# 2980 The Early Fast Days of Teveth


Q. This year Nittel Nacht (the night of Dec 24) is after the Taanis of the Ninth of Teveth, mentioned in Shulchan Aruch. I always wondered if there is a connection between the two?
A. On question 2491 regarding not learning Torah on the Nit’l night and if one should also avoid learning on the Ninth of Teveth since according to some it is the day that Yeshu was born, we answered:
‘On question 1567, regarding the he 9 of Teveis, we wrote: ” Shulchan Aruch (O.H. 580: 2) counts as one of the days that misfortunes occurred to our forefathers and that is proper to fast on them, although not obligatory, the Ninth of Teves. The Mechaver adds; but we do not know what happened on that day.
Horav Shlomo Miller Shlit’a mentioned that the fact that we don’t know or we don’t remember today the historical reason why a decree or minhag was enacted, does not constitute grounds enough for not keeping it.
However, Mishna Berura (ibid. 13) indicates that in the selichos recited on these days, it is mentioned that the day marks the yohrtzait of Ezra Hasofer. Why we would observe the demise-anniversary of Ezra more than so many others we do not (such as the Avos or Aharon Hacohen) could be explained by what Tosafos Chadoshim on Megilas Taanis elucidates. This day actually marks the birth of “Oisso Hoish” and it coincides more or less with the winter solstice. Traditionally it was the occasion of pagan festivities such as Saturnalia. Later on, the Church, as it often did, adopted it and made it coincide with the birth in Betlechem of Yeshu and the celebration of Christmas, better known in our tradition as the night of “Nittel.” From the term for natalis or being-born in Latin. Or as some argue, it represents the first letters of Nolad Yeshu Tes Leteves. Yeshu was born on the ninth of Teves. (Nitei Gavriel – Chanuka p. 416).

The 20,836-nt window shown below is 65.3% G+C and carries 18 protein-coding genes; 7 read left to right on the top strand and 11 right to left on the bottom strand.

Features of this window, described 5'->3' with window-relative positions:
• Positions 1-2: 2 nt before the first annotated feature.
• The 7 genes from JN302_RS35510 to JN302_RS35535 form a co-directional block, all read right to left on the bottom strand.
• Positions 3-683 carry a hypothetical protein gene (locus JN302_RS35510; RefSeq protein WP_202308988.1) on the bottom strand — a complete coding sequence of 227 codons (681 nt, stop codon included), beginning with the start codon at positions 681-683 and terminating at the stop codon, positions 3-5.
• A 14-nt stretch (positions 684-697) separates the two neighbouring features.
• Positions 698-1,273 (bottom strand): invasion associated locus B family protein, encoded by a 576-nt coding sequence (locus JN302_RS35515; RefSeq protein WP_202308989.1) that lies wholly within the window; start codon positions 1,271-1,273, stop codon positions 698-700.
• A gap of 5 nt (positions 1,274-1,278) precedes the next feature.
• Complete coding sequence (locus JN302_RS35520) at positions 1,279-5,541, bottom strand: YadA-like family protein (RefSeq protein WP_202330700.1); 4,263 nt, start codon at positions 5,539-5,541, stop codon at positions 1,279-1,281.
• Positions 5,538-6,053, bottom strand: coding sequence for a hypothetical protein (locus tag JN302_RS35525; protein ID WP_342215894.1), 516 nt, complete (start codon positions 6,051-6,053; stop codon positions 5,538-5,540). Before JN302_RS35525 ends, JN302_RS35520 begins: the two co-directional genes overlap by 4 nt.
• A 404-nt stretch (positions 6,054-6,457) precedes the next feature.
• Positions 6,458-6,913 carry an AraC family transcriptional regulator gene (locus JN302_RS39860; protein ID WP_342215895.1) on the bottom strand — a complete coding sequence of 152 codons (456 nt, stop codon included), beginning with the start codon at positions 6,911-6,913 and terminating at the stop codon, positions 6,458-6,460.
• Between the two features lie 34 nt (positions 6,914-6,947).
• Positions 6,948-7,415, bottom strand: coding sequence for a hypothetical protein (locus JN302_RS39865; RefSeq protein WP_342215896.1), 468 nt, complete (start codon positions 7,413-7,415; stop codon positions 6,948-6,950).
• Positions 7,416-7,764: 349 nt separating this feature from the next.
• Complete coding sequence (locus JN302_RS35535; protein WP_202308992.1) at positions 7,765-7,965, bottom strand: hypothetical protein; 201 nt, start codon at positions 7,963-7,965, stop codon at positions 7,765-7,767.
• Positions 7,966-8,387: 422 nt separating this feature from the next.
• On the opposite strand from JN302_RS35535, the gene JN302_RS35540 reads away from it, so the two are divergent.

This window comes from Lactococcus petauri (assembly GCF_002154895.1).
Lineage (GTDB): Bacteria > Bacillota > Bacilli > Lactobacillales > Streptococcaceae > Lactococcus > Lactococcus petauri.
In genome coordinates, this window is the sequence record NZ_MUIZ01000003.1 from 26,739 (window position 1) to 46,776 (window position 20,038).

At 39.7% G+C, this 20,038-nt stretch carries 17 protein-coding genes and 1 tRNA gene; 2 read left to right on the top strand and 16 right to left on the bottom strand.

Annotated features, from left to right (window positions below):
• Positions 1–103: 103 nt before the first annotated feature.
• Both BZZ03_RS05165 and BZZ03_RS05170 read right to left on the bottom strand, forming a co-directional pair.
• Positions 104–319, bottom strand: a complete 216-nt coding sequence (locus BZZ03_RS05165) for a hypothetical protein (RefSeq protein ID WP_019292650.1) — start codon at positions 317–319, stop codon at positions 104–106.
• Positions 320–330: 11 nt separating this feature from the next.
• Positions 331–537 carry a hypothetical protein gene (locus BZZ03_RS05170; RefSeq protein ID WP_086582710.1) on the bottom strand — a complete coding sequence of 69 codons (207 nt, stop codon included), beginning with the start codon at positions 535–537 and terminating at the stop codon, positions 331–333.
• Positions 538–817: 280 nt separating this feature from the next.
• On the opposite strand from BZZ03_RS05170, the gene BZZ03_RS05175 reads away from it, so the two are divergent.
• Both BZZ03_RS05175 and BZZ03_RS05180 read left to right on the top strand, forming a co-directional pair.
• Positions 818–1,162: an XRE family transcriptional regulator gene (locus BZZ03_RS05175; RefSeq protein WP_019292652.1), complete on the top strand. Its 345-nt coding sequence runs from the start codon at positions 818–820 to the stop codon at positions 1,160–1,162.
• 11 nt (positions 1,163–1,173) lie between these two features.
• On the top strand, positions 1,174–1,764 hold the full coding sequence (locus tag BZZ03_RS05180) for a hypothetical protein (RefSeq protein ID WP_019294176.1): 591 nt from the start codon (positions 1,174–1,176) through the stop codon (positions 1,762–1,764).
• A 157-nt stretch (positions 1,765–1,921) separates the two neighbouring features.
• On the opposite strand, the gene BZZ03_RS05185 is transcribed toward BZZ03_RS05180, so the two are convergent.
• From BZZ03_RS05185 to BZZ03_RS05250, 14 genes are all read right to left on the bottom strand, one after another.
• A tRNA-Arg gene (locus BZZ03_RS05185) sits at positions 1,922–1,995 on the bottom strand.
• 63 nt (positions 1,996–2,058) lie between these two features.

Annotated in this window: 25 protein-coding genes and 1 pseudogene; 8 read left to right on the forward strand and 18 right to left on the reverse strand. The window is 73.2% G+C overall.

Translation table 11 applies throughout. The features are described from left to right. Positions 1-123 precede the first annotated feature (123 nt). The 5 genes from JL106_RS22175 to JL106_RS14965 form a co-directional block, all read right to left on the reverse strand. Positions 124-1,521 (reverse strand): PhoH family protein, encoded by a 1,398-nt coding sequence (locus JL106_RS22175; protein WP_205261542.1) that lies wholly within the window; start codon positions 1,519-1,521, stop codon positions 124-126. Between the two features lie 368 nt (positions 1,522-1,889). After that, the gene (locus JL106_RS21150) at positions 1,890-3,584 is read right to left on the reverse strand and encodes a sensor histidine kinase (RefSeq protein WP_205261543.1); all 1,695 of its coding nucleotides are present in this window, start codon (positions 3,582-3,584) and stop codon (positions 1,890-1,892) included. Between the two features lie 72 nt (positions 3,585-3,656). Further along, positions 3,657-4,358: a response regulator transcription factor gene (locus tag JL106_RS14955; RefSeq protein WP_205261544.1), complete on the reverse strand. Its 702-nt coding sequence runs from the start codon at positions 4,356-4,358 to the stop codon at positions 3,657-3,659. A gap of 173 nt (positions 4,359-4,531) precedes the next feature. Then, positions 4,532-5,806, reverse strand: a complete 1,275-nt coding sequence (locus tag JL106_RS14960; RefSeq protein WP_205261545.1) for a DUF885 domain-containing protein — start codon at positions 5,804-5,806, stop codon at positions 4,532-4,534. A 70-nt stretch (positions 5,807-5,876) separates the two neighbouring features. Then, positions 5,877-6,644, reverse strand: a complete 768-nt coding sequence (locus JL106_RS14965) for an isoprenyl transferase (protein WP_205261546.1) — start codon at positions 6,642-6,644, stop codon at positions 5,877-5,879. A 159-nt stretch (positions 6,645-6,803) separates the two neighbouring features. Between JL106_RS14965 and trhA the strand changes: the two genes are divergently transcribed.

Since the event, turned out to be catastrophic to our nation, giving rise to all kinds of severe persecutions, inquisitions and many a holocaust, it was therefore established as a day of mourning and fasting. The fact that the reason was hidden and deemed forgotten or was disguised by Ezra’s yortzait, was simply to avoid further conflict with the Church, that would only increase their antisemitism and abuse. See question 2489 above.
This day follows the Eight of Teves, also a time for fasting mentioned in Shulchan Aruch (ibid.). It marks the day the Torah was translated into Greek. This gave rise to false and mendacious interpretations of the text, and thus made possible and gave authority and validity to the New Testament.”
On question 242 regarding listening to a Torah tape on the Nit’l night we wrote: “This Shayleh actually is mentioned responsa Chai Binyomin (p. 301) where he argues that although you comply with the mitzvah of learning Torah just by listening and thinking (O.H. 47, 4 and Biur Halocho ibid.), since you do not make a brocho, (see Mishnah Berura ibid.) this form of learning may be different enough to permit it on Nit”l night.
Nitey Gavriel (Hanukah end of Volume p. 247) also permits thinking Torah thoughts on Leil Nit’l, basing this conclusion on the opinion that angels do not know the thoughts of humans.”
Horav Shlomo Miller’s Shlit’a opinion is that it is preferable to be machmir in the greatest of all mitzvos. the learning of Torah.
Rabbi A. Bartfeld as advised by Horav Shlomo Miller Shlit’a


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